Florida's Black Seminoles

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Last updated 6 years ago

Discipline:
Social Studies
Subject:
African-American History
Grade:
8

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Florida's Black Seminoles

The Seminoles were a group of indians who came to Florida in the early 1800s. They accepted runaway black slaves into their society and basically recruited other slaves and Indians while everyone was trying to escape Britain's watch. In 1962, the Miccosukee Indians considered themselves to be part of the Seminoles. In the early 18th century, the Seminoles and the Miccosukees were forced into swamps to the south of them and into Oklahoma to the west of them. The Seminoles spoke two different languages, Muskogee and Hitchiti. They considered themselves to be children of the sun.

Linlee Franklin 8SS3

Florida's Black Seminoles

Dear Diary,This is the third day in hiding that Osceola has put us in. Wakiza keeps begging me to let him fight. As his mother, I keep showing him all the women that kill their children just because they cry and could give away our hiding place. Then I tell him to look at how cruel we are and think about it a lot worse and that is what fighting in the war would be like. The other women look at me and say "Hachi, silence your son before we have to ourselves." Wakiza does not realize how much danger he is with his own mother. I guess he is living up to his name of “desperate warrior.” I am wishing for my husband, Nokosi, to arrive home from this terrible war. I fall asleep at night listening to the occasional scream of a terrified child, soon silenced. This occurs very often. It happened not to long before I started this entry. I just hope no one finds out secret spot before Nokosi or Osceola returns. Please come-

In total, there were three conflicts between the Seminole Indians and the United States. The first was in 1817 through 1818. It was started by the U.S. authorities trying to reclaim runaway black slaves that the Seminoles had taken in. General Andrew Jackson had U.S. military forces raid the villagers, burning their homes, and seizing Pensacola and St. Marks. In 1819 Spain was induced to cede its Floridian territory under the standards of the Transcontinental Treaty.The second confluict was in 1835-1842. It was because most Seminoles refused to leave the reservation that had been specifically planned for them, north of Lake Okeechober and to move west of the Mississippi River. Whites attempted to rid themselves of them with the Indian Removal Act. Chief Osceola lead the Seminole warriors and vigorously fought to save their homes. The U.S. captured Osceola and only then did the Indians back down and agree to migrate. The last war was from 1855-1858 and was caused by the U.S.' effort to look for the Seminole remnant left in Florida. It wasn't much of a bloody battle and in conclusion, the United States paid most of the remaining Seminoles to move West.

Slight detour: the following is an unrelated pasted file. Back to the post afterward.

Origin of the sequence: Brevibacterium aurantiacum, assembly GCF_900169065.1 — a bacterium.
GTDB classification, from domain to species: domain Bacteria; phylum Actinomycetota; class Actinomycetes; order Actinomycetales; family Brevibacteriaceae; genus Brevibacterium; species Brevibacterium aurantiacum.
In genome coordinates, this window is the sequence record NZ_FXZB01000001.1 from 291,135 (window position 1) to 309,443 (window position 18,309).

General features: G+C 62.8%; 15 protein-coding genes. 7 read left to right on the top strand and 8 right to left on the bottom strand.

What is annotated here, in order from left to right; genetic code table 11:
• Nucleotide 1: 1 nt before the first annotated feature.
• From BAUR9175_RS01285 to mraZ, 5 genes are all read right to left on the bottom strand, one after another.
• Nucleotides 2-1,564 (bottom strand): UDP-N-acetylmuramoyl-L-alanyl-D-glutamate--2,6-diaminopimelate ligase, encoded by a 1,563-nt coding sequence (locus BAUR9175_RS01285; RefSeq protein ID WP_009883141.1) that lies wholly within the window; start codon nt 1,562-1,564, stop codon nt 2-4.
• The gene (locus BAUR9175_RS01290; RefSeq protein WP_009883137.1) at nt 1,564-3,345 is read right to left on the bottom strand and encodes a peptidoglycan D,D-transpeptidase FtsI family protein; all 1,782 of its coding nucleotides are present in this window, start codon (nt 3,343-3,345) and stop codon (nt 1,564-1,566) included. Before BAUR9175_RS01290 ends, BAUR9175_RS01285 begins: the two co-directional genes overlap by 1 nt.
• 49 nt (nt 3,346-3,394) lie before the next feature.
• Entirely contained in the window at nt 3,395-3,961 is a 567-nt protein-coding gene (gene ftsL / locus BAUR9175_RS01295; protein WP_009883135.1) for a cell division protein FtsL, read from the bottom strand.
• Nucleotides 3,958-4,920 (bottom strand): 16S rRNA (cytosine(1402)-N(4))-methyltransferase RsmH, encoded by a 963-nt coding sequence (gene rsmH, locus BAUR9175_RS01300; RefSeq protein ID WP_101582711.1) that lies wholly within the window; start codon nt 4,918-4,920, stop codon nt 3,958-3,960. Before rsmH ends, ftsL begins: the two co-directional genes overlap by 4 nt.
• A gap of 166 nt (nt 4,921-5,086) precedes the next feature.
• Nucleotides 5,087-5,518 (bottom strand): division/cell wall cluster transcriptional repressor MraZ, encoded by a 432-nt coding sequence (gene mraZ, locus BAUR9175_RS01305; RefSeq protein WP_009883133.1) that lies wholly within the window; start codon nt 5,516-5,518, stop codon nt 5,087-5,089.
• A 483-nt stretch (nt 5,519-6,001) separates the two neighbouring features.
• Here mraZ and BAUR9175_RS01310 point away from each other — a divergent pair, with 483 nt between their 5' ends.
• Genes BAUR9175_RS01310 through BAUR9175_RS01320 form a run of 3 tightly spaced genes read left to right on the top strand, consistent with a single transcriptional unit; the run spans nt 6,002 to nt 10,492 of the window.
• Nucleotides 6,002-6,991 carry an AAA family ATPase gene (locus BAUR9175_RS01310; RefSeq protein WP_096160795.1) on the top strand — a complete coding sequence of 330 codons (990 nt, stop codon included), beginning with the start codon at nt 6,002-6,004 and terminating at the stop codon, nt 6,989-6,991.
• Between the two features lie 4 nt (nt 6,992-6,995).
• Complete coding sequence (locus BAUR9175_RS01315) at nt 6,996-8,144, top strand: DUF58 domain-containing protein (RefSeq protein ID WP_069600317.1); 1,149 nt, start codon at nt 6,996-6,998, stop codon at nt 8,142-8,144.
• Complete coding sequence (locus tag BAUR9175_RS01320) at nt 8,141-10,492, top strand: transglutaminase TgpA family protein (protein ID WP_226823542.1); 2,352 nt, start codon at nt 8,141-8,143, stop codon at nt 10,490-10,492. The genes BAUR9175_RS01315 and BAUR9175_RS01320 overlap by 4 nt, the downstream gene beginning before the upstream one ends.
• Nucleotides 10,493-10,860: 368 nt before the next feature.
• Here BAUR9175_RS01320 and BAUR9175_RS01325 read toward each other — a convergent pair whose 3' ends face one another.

The Treaty with the Seminoles was created in 1832. The treaty was between the Seminoles and the United States. It stated that the Seminoles agreed to leave their lands in Florida and move west of the Mississippi. Some of it stated that the United States would pay them $15,400 to be split among all the chiefs and warriors. Other parts said that the United States would distribute a blanket and homespun frock to every warrior, women, and child of the Seminole Tribe once they arrived in their new land. ALthough keep in mind, the Seminoles never surrendered to the United States. It was settled by an agreeent.

Seminoles today stand everywhere. Although, most of them were relocated to Oklahoma, as stated in the Treaty with the Seminoles, but some Seminoles remained in Florida. Today the Seminoles own only 10% of what they were originally given in the treaty. When OKlahoma was trying to become a state, some Indian tribal members were given land. In 1906, a year before Oklahoma became a state, tribal government was dissolved. Although in today's society, Seminoles are widely known for Florida State University's football team.

Chief Osceola

Fun Fact: Seminole means "runaway" or "wild"


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